Today, in my final preschool story time starter for the Fizz, Boom, READ summer reading program, I am focusing on light and electricity. This is one of the more versatile science themes I have considered - you can focus on many different aspects of the topic, depending on your collection, your audience, and the materials available to you. This theme is also a great opportunity to reuse some of the nighttime activities you may have developed for the Dream Big! Read summer reading program in 2012. (To see my other Fizz, Boom, READ story time starters, visit these links:
Five Senses, Temperature, Living vs. Non-living Things, Weather, and Sink or Float?)
Miss Katie's Recommended Books
- Night Lights by Susan Gal
A little girl and her dog explore all the different sources of light that present themselves when it gets dark. I love this book for its illustrations as much as for its content, and it's a good way to get kids thinking about all the places they see light.
- Blackout by John Rocco
I recommend practicing how you will read this aloud before you share it, but kids tend to love the illustrations and the story provokes lots of great questions about how things change when the lights go out. It also shows how families can regain a sense of community when they unplug for just a little while - a message many parents might appreciate even if the kids don't quite catch it.
- Dance by the Light of the Moon by Joanne Ryder
All the farm animals get together for a dance by the light of the moon, presented by the farmer in appreciation of all they do! This one doesn't have very much to do with light, but I have always had wonderful story time experiences with the story, and it works just as well with toddlers as with kindergarteners.
- Night Light by Nicholas Blechman
This is a counting book combined with a guessing game, so it's a perfect one for encouraging kids to interact with you. It also deals with transportation, which is one of the most popular interests among preschoolers, so it's pretty much a guaranteed hit. This one is also a good option for groups on the older end of the preschool spectrum.
Other Possible Books
- What's Going on in There? by Geoffrey Grahn
- The Shape of Me and Other Stuff by Dr. Seuss
- Hooray Parade by Barbara Joosse
- The Very Lonely Firefly by Eric Carle
- The Patterson Puppies and the Midnight Monster Party by Leslie Patricelli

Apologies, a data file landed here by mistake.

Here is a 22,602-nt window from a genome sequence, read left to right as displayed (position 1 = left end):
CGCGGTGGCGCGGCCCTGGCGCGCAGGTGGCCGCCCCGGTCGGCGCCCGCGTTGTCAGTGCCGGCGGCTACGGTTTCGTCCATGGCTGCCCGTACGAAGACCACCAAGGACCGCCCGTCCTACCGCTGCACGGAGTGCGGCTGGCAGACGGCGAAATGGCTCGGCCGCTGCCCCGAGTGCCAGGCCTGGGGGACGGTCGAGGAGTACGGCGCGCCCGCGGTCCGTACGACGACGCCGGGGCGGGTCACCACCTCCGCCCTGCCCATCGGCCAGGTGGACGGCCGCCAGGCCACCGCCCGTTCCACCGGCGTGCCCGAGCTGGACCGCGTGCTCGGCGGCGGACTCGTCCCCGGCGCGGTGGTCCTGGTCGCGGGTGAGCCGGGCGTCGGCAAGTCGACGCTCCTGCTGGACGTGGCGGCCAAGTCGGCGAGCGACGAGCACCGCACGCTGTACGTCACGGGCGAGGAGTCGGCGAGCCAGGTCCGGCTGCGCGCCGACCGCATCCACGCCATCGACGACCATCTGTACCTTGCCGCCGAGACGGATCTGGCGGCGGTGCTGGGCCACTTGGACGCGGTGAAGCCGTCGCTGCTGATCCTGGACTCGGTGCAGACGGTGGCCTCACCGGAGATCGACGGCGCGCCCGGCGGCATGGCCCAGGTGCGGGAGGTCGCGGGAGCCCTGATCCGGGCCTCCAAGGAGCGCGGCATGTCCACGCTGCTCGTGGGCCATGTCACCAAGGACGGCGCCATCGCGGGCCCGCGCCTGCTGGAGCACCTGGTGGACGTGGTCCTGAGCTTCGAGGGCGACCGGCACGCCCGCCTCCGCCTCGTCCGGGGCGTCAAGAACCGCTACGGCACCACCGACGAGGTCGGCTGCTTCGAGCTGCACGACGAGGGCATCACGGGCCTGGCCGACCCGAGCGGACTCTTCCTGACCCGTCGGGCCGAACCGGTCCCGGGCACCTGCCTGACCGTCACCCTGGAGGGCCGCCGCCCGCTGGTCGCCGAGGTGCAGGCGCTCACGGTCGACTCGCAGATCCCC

- Stars by Mary Lyn Ray
- The House in the Night by Susan Marie Swanson
- The Dark by Lemony Snicket
- This Little Light of Mine by Raffi
- When the Library Lights Go Out by Megan McDonald
Songs & Rhymes
- Song: Twinkle Twinkle Little Star
Everybody knows this song, and usually they're anxious to sing along. If you have an especially musical group, they might even like to learn the lesser-known second verse.
- Song: Mr. Sun
This song is fun to sing and easy to learn even if the kids and their parents don't know it. I like to use a puppet, and invite the kids to give him a high-five at the end of story time.
- Song: Stars Shine Bright (non-Christmas version)
This song asks the kids to identify stars by color - it's always a huge hit, especially with class and camp visits.
- Rhyme: Five Little Moths
I wrote this rhyme for the Dream Big, Read theme and then never actually used it. It can be a fingerplay or a flannel board.
- Rhyme: Two Little Fireflies
This simple rhyme is a take-off on Two Little Blackbirds. It's a quick one, and very simple, but if the kids are on the younger side, it's a good one for regaining their focus after a busier activity.
Games & Activities
- Flannel Board Sorting Game: Does this need electricity?
Depending on the age of the kids, it could be fun to share images of a variety of household objects and ask them whether they do or do not use electricity. I think this is more likely to work in a group of five-year-olds than a group of three-year-olds, but I know something like this would have been perfect for one of my preschool camps this summer.
- Flannel Board Guessing Game: Whose shadow is this?
Create a set of objects and their shadows. Show the kids the shadow and have them guess what it is, then reveal the true image. The set in the link above is pretty basic, and the group I used it with guessed the items fairly easily, but you can choose easier or more difficult-to-guess objects based on the kids you typically see.
- Activity: Making Shadow Animals
I have never tried this, but I think it would be a lot of fun to project a light on the wall and teach the kids how to make different shadow animals with their hands. Your collection may have non-fiction books on this topic, which you can promote, or you can use these instructions from Zoom at PBS Kids.
- Discussion: What wish would you make on a star?
Asking kids what they would wish for is one of the best story time discussion starters. When I have asked this question of four-year-olds in the past, kids have had great answers including:
- "A ninja!"
- "A big red gem, and when you open it up, it has a medium gem, and a small gem, and a large gem!"
- "Snowflakes that turn into throwing stars!"